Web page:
Skip to Content

If You Want Your Snowball Viburnum To Produce More Gorgeous Blooms, Prune It This Way

If You Want Your Snowball Viburnum To Produce More Gorgeous Blooms, Prune It This Way

Sharing is caring!

No matter how many plants are in a garden, if there’s a snowball viburnum, that’s all you’ll notice. It’s simply something about those clusters of white blossoms that leaves everyone speechless. 

That’s why gardeners put a lot of effort into maintaining the plant so that it can bloom profusely. I didn’t have much luck with my snowball viburnum at the beginning and the only thing to blame was my poor pruning habit.

Honestly, the plant looks like a hydrangea and I thought the pruning needs were the same. Well, it wasn’t my brightest moment and my cute snowball bush showed me how wrong I was by producing almost no flowers.  

The thing is that these plants aren’t fussy over growing conditions, but that definitely doesn’t refer to pruning. The timing and technique you use will affect the further development of your snowball viburnum. 

So, what’s the secret formula? Hold on tight, because you’re about to learn exactly how and when to prune your snowball viburnum and get the most spectacular bloom display you could ever imagine!

But First, Let’s See Why You Shouldn’t Skip Pruning Your Snowball Viburnum

You know what my first question was when I messed up pruning my snowball viburnum? Can I skip it, in general?

Unfortunately, things don’t go that way, and pruning matters as much as other parts of plant care.

The good news is that you don’t need to prune this shrub every year, but I don’t recommend making any longer pauses.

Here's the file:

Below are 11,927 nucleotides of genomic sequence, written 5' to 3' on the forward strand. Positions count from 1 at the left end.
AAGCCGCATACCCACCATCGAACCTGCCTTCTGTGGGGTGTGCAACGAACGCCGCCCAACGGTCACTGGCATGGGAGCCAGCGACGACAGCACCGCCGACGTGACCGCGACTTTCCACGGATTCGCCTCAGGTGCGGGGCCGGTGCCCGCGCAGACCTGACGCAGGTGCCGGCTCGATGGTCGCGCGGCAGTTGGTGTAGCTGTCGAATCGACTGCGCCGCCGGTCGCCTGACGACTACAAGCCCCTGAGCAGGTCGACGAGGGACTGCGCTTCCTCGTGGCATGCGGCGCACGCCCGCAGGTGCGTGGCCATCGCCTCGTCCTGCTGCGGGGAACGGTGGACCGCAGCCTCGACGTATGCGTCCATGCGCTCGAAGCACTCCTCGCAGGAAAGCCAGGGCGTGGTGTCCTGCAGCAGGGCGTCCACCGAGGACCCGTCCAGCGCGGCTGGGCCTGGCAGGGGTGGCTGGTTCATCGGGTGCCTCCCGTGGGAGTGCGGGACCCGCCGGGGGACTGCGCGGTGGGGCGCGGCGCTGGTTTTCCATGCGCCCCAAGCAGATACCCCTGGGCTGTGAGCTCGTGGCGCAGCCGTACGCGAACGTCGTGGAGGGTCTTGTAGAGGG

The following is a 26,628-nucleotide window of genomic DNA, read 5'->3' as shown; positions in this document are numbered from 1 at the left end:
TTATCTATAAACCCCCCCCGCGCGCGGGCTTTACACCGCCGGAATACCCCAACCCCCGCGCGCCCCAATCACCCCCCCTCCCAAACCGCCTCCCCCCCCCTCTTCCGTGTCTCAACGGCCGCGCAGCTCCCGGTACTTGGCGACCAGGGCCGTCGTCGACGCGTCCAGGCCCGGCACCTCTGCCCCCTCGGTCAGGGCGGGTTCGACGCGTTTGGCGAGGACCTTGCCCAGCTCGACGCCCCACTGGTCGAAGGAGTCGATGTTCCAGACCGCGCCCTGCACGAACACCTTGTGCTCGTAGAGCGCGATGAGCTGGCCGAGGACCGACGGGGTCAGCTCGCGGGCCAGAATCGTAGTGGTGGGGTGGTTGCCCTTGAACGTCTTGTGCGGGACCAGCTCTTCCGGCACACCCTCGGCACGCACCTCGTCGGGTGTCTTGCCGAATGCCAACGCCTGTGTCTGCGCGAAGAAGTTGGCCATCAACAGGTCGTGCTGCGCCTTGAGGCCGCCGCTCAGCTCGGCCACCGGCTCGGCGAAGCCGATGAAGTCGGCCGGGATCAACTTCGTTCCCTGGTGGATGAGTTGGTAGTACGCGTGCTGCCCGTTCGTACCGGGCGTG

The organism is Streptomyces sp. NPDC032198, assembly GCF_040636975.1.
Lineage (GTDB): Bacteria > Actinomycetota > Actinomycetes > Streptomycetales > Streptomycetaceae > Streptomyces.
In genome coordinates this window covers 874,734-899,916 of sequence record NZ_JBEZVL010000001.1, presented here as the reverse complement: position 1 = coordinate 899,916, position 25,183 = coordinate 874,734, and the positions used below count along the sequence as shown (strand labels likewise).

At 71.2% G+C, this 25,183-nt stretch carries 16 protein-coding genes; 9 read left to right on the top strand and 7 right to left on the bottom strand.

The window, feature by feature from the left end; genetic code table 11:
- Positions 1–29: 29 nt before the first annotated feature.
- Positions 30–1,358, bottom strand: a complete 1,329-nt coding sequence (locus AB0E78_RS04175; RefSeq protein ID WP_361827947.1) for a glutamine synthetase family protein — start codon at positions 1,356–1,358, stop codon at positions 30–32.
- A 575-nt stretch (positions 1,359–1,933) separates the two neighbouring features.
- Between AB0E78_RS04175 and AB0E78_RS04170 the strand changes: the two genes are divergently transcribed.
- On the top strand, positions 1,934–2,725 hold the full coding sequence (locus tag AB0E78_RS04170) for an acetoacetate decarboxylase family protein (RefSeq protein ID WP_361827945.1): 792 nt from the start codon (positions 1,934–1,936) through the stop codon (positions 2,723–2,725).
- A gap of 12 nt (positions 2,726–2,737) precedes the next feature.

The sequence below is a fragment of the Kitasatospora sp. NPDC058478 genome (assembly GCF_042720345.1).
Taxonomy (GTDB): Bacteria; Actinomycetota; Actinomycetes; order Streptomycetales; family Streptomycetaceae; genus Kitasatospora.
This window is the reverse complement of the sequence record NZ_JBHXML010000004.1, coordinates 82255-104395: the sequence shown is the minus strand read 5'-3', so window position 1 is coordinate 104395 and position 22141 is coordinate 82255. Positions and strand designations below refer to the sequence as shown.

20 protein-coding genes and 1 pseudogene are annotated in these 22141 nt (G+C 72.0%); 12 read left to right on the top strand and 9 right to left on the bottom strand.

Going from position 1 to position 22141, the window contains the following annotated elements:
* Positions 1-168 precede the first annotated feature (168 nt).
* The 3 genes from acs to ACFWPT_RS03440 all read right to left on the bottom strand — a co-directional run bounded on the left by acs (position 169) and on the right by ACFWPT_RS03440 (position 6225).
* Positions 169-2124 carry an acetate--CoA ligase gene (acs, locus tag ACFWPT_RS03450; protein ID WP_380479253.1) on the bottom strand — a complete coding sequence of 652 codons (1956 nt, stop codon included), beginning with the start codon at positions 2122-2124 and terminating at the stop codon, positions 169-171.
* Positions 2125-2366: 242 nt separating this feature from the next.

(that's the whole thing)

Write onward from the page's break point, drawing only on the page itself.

Why? One of the reasons why growers prune is to control the shape and size of their plants. Snowball viburnum is one of the best low-maintenance hedging plants, so trimming it for this reason is recommended.

If you’re satisfied with the appearance of your snowball bush, that still doesn’t mean you can skip pruning. 

Selectively cutting off branches will improve air circulation within the plant, which means it will be less susceptible to diseases.

Plus, you’ll be rewarded with larger blossoms and, when it comes to snowball viburnum, you don’t want to miss that opportunity.

Yes, your bush will produce fewer blooms, but the ones it produces will be so large you won’t even think of the numbers.

So what’s it gonna be? To prune or not to prune? Sticking to the first option is actually your secret weapon!

This Is How You Prune It For Best Results

And now to the most important part: how to prune! The first thing you need to do is prepare your pruning tools. Make sure they’re sharp enough and don’t forget to clean them to avoid harming your snowball viburnum. 

If you have branches that are approximately an inch thick, hand pruners will do the job. For thicker branches, you’ll probably need loppers.

I disinfect my cutting tools with 70% alcohol solution; I got a 32 fl oz bottle for about $2 at Walmart. 

If you’re afraid your snowball bush has some disease, sanitize the blades between each cut. I do this even if my plant is completely healthy. Better safe than sorry!

When pruning, you need to aim for a 45-degree angle and make sure you cut approximately ¼ of an inch above the node.

Never cut all the way down to the base of the snowball viburnum plant! The secret lies in making smaller cuts, especially on the newest growth. 

And Don’t Forget That Timing Is Everything!

With the right technique, you’re about halfway to a healthy and happy snowball viburnum! The missing piece of the puzzle is learning when exactly to prune. 

 Always prune your snowball viburnum after it finishes flowering!

Just like other spring-flowering shrubs, this plant produces blossoms on old wood. If you prune before the season, you risk removing the buds that should open when spring arrives. 

Another way to keep your snowball viburnum in good condition is to cut off blossoms before they fade. Nothing looks more beautiful in flower arrangements than snowball-like blossoms!

That’s it! Now that you’re armed with know-how, it’s time to get out there and put your pruning skills to work!